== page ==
The talented Bennett fuels her fiction with secrets—first in her lauded debut, The Mothers (2016), and now in the assured and magnetic story of the Vignes sisters, light-skinned women parked on opposite sides of the color line. Desiree, the “fidgety twin,” and Stella, “a smart, careful girl,” make their break from stultifying rural Mallard, Louisiana, becoming 16-year-old runaways in 1954 New Orleans. The novel opens 14 years later as Desiree, fleeing a violent marriage in D.C., returns home with a different relative: her 8-year-old daughter, Jude. The gossips are agog: “In Mallard, nobody married dark....Marrying a dark man and dragging his blueblack child all over town was one step too far.” Desiree's decision seals Jude’s misery in this “colorstruck” place and propels a new generation of flight: Jude escapes on a track scholarship to UCLA. Tending bar as a side job in Beverly Hills, she catches a glimpse of her mother’s doppelgänger. Stella, ensconced in White society, is shedding her fur coat. Jude, so Black that strangers routinely stare, is unrecognizable to her aunt. All this is expertly paced, unfurling before the book is half finished; a reader can guess what is coming. Bennett is deeply engaged in the unknowability of other people and the scourge of colorism. The scene in which Stella adopts her White persona is a tour de force of doubling and confusion. It calls up Toni Morrison’s The Bluest Eye, the book's 50-year-old antecedent. Bennett's novel plays with its characters' nagging feelings of being incomplete—for the twins without each other; for Jude’s boyfriend, Reese, who is trans and seeks surgery; for their friend Barry, who performs in drag as Bianca. Bennett keeps all these plot threads thrumming and her social commentary crisp. In the second half, Jude spars with her cousin Kennedy, Stella's daughter, a spoiled actress.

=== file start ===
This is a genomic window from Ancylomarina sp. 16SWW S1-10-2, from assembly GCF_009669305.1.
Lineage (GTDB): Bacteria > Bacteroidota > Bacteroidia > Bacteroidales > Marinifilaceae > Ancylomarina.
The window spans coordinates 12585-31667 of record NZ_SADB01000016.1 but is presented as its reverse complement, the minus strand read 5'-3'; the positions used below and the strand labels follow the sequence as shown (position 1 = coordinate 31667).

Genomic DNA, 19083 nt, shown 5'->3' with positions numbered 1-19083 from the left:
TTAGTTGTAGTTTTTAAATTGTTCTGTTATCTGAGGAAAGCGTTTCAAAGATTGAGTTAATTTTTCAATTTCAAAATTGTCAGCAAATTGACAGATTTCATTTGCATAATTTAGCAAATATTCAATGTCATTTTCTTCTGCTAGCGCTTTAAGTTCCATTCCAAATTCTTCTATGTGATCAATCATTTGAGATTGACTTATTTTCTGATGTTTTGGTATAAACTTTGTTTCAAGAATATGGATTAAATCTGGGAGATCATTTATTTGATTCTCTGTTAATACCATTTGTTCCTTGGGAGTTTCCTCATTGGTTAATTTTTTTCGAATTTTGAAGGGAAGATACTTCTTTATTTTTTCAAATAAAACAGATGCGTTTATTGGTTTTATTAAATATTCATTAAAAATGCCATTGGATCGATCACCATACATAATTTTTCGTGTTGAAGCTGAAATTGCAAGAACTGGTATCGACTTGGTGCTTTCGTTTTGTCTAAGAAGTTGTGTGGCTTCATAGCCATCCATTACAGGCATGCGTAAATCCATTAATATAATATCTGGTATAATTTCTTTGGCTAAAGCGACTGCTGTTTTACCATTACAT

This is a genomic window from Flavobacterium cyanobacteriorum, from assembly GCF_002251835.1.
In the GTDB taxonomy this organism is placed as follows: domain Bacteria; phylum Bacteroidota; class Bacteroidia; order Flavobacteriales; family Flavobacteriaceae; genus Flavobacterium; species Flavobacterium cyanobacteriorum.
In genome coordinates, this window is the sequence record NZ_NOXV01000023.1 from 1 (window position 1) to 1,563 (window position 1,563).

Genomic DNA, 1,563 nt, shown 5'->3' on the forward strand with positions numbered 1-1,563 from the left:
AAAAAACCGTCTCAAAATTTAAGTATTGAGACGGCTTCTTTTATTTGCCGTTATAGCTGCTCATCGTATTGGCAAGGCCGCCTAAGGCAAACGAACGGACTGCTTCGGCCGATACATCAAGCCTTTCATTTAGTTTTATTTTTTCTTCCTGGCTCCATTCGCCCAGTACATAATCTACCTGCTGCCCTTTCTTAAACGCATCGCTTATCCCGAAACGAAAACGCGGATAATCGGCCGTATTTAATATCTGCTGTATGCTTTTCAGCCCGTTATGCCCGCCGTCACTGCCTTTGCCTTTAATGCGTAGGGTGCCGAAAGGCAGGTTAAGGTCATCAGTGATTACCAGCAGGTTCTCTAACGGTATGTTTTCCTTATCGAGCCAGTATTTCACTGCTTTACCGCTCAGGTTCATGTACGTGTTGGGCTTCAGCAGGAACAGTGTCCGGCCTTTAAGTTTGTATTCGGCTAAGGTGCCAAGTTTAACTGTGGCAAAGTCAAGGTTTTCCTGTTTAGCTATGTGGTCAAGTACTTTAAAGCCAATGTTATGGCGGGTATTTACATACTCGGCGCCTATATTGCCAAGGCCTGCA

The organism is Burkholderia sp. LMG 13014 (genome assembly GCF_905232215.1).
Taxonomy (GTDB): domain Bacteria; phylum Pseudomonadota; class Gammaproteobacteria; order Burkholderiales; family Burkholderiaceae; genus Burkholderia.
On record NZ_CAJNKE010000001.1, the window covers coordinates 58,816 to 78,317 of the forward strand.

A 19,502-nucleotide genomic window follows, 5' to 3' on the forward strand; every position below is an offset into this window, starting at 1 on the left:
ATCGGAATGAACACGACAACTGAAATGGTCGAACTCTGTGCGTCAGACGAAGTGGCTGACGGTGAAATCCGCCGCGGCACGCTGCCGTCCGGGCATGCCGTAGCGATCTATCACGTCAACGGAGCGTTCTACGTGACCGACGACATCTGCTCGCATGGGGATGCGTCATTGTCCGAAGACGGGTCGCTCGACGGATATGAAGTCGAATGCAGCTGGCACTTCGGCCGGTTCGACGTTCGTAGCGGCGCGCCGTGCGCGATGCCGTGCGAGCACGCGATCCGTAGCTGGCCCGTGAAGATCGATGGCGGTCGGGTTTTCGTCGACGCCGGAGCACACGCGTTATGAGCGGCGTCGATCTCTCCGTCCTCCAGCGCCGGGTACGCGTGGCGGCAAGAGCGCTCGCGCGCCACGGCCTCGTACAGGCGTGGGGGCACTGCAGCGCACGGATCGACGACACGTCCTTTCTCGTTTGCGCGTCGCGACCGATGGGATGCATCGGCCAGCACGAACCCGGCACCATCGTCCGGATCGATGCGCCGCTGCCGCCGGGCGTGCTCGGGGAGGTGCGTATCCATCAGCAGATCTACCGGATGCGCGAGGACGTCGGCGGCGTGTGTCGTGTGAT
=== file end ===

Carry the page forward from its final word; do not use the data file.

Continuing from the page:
Kin “[find] each other’s lives inscrutable” in this rich, sharp story about the way identity is formed.

Pub Date: June 2, 2020

ISBN: 978-0-525-53629-1

Page Count: 352

Publisher: Riverhead

Review Posted Online: March 15, 2020

Kirkus Reviews Issue: April 1, 2020

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ANIMAL FARM

A FAIRY STORY

A modern day fable, with modern implications in a deceiving simplicity, by the author of Dickens. Dali and Others (Reynal & Hitchcock, p. 138), whose critical brilliance is well adapted to this type of satire. This tells of the revolt on a farm, against humans, when the pigs take over the intellectual superiority, training the horses, cows, sheep, etc., into acknowledging their greatness. The first hints come with the reading out of a pig who instigated the building of a windmill, so that the electric power would be theirs, the idea taken over by Napoleon who becomes topman with no maybes about it. Napoleon trains the young puppies to be his guards, dickers with humans, gradually instigates a reign of terror, and breaks the final commandment against any animal walking on two legs. The old faithful followers find themselves no better off for food and work than they were when man ruled them, learn their final disgrace when they see Napoleon and Squealer carousing with their enemies... A basic statement of the evils of dictatorship in that it not only corrupts the leaders, but deadens the intelligence and awareness of those led so that tyranny is inevitable. Mr. Orwell's animals exist in their own right, with a narrative as individual as it is apt in political parody.

Pub Date: Aug. 26, 1946

ISBN: 0452277507

Page Count: 114

Publisher: Harcourt, Brace

Review Posted Online: Nov. 2, 2011

Kirkus Reviews Issue: Aug. 1, 1946